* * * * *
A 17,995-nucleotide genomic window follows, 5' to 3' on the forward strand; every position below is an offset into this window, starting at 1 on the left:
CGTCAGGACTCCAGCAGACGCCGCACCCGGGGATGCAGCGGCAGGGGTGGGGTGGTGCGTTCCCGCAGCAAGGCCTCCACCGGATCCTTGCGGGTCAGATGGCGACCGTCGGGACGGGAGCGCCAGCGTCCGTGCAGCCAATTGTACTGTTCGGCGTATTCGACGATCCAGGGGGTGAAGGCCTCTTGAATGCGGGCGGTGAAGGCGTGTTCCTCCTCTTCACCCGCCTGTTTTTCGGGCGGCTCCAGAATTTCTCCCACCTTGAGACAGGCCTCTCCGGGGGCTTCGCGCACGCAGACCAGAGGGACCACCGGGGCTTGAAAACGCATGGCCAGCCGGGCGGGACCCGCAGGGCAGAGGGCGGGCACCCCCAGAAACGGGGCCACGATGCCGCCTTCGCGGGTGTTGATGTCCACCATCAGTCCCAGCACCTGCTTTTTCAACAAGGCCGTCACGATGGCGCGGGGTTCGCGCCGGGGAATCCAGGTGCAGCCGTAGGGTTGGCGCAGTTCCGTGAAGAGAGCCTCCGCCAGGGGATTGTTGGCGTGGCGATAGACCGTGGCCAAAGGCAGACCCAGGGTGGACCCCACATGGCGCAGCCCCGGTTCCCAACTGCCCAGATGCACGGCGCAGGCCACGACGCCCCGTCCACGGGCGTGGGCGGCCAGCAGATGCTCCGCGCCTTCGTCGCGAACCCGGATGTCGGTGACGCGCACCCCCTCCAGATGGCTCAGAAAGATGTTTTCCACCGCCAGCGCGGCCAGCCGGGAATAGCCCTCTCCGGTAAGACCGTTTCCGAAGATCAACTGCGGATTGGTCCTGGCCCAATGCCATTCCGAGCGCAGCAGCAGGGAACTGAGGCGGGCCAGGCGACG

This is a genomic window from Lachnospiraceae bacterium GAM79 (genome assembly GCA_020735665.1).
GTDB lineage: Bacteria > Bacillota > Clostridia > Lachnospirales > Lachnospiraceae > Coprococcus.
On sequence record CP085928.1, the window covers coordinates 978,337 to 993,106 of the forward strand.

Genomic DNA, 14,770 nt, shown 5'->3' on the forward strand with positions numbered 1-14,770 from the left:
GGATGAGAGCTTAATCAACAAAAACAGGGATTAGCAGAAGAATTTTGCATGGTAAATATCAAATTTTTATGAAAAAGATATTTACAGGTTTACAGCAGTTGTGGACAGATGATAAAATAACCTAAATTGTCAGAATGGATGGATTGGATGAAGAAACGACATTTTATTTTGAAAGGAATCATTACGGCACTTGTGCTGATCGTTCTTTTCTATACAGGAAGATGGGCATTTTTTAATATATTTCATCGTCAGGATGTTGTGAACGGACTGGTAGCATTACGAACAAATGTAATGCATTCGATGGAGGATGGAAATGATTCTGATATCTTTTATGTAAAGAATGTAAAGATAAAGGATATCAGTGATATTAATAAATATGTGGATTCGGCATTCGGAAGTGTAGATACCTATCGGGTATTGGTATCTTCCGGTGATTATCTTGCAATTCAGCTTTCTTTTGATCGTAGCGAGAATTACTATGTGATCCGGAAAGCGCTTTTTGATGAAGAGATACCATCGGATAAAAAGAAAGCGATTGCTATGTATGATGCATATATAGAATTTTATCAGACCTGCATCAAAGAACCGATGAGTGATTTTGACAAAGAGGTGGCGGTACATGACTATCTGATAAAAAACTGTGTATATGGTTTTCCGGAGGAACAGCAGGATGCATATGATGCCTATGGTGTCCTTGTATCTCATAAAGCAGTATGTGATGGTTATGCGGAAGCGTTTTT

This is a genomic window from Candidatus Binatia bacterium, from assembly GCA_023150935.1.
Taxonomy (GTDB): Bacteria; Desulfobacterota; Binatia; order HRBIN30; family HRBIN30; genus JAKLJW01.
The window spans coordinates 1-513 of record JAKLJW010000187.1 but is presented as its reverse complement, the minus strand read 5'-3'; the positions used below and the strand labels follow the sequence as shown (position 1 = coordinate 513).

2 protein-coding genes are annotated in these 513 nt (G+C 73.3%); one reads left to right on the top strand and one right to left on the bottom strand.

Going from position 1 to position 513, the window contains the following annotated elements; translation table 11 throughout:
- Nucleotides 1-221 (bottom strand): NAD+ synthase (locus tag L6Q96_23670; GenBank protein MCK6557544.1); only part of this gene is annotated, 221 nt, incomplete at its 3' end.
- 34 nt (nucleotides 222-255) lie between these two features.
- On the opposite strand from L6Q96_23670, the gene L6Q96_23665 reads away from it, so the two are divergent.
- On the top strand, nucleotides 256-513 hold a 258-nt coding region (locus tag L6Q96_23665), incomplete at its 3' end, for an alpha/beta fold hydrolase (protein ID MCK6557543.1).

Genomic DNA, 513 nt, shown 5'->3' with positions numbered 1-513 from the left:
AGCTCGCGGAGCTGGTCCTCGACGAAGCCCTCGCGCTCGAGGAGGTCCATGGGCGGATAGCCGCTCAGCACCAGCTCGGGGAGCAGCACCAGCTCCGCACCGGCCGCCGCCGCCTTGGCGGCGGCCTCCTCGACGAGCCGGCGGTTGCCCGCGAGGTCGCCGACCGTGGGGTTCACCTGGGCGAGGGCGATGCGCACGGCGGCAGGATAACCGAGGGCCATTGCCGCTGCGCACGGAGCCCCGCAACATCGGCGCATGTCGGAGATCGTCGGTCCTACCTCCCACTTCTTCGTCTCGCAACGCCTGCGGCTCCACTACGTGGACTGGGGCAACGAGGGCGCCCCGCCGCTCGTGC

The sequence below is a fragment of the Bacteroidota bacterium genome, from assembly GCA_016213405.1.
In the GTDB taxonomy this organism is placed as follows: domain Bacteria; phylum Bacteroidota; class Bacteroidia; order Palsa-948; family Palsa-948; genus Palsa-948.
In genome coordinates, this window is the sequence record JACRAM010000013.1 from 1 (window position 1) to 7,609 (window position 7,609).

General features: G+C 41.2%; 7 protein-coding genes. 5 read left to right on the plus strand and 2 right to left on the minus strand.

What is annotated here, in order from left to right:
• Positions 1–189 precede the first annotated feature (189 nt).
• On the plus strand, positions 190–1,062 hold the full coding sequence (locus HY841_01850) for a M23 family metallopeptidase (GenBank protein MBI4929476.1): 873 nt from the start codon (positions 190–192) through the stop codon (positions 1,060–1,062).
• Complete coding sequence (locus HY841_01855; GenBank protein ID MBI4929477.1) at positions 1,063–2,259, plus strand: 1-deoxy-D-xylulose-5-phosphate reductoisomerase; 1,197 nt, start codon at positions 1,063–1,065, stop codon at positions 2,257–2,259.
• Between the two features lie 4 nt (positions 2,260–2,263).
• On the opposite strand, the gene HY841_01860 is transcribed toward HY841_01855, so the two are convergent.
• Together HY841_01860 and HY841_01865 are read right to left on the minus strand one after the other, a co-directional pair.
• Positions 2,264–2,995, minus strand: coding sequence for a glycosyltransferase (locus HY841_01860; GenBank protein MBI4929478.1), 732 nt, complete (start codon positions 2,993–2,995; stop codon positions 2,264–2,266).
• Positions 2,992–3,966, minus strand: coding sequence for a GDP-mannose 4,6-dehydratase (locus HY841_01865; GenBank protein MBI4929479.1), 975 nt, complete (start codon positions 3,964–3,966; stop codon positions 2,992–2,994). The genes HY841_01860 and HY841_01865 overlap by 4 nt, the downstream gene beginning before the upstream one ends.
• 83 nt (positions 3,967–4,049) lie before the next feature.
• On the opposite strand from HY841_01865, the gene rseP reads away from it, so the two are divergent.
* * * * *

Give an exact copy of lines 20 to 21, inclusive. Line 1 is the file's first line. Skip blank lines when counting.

In the GTDB taxonomy this organism is placed as follows: domain Bacteria; phylum Bacteroidota; class Bacteroidia; order Palsa-948; family Palsa-948; genus Palsa-948.
In genome coordinates, this window is the sequence record JACRAM010000013.1 from 1 (window position 1) to 7,609 (window position 7,609).